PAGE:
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Diving Hyperb Med. 2008 Jun;38(2):159-62.

Basic life support in a diving bell and deck decompression chamber.

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A specialist in the Hyperbaric Medicine Unit, Department of Anaesthesia and Intensive Care, Royal Adelaide Hospital, Adelaide, South Australia 5001, Australia, Phone: +61-(0)8-8222-5116, Fax: +61-(0)8-8232-4207, E-mail:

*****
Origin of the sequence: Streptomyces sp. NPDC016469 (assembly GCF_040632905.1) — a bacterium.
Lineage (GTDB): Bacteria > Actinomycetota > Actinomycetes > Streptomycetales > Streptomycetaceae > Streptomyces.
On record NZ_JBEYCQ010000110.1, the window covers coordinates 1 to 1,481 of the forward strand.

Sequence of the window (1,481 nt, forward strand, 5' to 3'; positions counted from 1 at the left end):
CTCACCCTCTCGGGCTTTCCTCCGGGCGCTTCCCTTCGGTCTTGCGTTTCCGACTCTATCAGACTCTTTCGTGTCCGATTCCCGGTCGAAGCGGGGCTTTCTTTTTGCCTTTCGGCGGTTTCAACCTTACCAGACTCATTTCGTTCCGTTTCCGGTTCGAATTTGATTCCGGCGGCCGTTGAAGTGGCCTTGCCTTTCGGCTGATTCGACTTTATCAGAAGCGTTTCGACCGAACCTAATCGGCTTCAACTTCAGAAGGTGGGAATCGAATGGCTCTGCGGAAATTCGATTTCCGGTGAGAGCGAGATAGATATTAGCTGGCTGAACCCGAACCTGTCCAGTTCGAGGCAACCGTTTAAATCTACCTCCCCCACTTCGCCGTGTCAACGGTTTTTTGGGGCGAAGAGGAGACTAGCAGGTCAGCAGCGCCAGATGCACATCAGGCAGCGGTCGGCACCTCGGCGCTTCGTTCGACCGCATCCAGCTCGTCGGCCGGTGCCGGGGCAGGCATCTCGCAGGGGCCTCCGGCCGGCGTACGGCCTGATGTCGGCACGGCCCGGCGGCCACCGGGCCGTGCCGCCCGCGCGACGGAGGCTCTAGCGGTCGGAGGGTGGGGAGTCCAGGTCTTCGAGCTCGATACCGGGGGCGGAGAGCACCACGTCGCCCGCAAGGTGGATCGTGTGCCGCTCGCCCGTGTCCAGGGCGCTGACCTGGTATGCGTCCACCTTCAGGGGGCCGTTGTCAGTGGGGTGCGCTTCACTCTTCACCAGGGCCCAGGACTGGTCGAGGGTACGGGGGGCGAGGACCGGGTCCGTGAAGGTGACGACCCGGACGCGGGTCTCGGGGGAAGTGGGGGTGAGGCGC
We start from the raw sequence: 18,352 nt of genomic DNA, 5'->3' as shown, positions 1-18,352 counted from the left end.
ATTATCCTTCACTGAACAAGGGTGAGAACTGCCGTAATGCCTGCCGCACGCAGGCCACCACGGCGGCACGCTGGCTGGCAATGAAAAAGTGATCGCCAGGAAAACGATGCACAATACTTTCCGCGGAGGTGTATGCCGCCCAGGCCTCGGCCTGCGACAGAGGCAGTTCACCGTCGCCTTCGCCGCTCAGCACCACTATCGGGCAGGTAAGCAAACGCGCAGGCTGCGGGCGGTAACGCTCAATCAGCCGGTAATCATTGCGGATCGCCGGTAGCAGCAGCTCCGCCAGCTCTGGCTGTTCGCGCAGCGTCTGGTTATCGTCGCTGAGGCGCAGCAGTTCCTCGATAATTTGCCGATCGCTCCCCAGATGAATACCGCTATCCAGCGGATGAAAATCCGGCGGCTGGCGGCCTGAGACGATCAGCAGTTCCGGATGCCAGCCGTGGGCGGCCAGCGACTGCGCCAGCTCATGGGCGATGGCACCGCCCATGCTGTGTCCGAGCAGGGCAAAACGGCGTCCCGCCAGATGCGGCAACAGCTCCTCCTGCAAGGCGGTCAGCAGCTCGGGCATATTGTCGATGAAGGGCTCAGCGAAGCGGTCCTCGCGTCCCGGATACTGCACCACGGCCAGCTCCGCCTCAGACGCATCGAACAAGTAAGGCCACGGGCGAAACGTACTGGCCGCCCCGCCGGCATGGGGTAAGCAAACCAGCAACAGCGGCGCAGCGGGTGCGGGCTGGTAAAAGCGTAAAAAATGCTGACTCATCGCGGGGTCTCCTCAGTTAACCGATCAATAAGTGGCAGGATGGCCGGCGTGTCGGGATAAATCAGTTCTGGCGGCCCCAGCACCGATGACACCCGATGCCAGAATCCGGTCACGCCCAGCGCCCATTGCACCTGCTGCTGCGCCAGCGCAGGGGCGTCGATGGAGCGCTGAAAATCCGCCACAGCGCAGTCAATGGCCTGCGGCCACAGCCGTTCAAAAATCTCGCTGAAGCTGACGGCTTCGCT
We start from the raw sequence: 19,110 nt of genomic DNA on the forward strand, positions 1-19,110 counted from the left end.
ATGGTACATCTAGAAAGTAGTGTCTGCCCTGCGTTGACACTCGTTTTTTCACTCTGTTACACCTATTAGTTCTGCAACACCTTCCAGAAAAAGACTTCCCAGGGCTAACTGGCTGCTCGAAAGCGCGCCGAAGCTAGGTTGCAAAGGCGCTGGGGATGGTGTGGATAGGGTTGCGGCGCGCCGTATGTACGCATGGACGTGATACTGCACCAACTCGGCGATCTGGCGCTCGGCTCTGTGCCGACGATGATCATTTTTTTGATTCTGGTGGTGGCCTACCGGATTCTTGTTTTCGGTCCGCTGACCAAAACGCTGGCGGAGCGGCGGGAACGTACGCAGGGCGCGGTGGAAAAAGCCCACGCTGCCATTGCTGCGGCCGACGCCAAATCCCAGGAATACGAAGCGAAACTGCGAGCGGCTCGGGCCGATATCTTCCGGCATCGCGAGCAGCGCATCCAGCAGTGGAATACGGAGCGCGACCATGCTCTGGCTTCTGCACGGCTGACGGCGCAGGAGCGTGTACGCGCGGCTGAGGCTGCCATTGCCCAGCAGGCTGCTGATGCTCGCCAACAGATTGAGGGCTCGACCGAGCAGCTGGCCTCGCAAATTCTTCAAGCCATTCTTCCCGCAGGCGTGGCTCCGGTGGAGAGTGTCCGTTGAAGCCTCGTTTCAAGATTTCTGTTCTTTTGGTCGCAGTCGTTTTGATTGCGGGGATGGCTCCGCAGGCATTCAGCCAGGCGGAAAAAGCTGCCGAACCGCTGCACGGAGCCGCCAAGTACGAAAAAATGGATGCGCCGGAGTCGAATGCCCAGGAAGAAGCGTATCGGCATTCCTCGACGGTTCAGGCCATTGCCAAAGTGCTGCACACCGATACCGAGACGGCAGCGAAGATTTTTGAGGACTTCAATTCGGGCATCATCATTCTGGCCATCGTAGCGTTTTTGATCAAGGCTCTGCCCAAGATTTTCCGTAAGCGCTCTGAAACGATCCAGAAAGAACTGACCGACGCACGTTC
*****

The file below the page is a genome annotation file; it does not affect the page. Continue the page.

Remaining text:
Basic life support (BLS) in a diving bell (DB) or deck decompression chamber (DDC) is difficult due to the confined space and limited equipment. Retrieval of the unconscious diver into the DB requires the use of a pulley system. Once inside the bell, space limitations dictate that any resuscitative efforts are attempted with the victim (diver) either suspended in the upright position by the pulley system or lying against the DB's curved side in a semi-supine position. BLS at best achieves a carotid artery systolic blood pressure of 40 mmHg or 30% of cardiac output in the supine position and, therefore, would be ineffective for a diver suspended on a pulley due to inadequate cerebral perfusion. Compression-only cardiopulmonary resuscitation (CPR) may be the only option with the victim lying against the bell's side due to an inability to perform rescue breathing. However, compression ventilation CPR is possible in a DDC provided space limitations do not deny the rescuers access to the patient. The use of an automatic external defibrillator in a hyperbaric chamber has not been studied and therefore cannot be recommended in a DB or DDC. The laryngeal mask airway has been recommended by the Diving Medical Advisory Committee, but an accompanying study suggests that a new device, the i-gelâ„¢ without an inflatable cuff, may be a more suitable airway option for the future.

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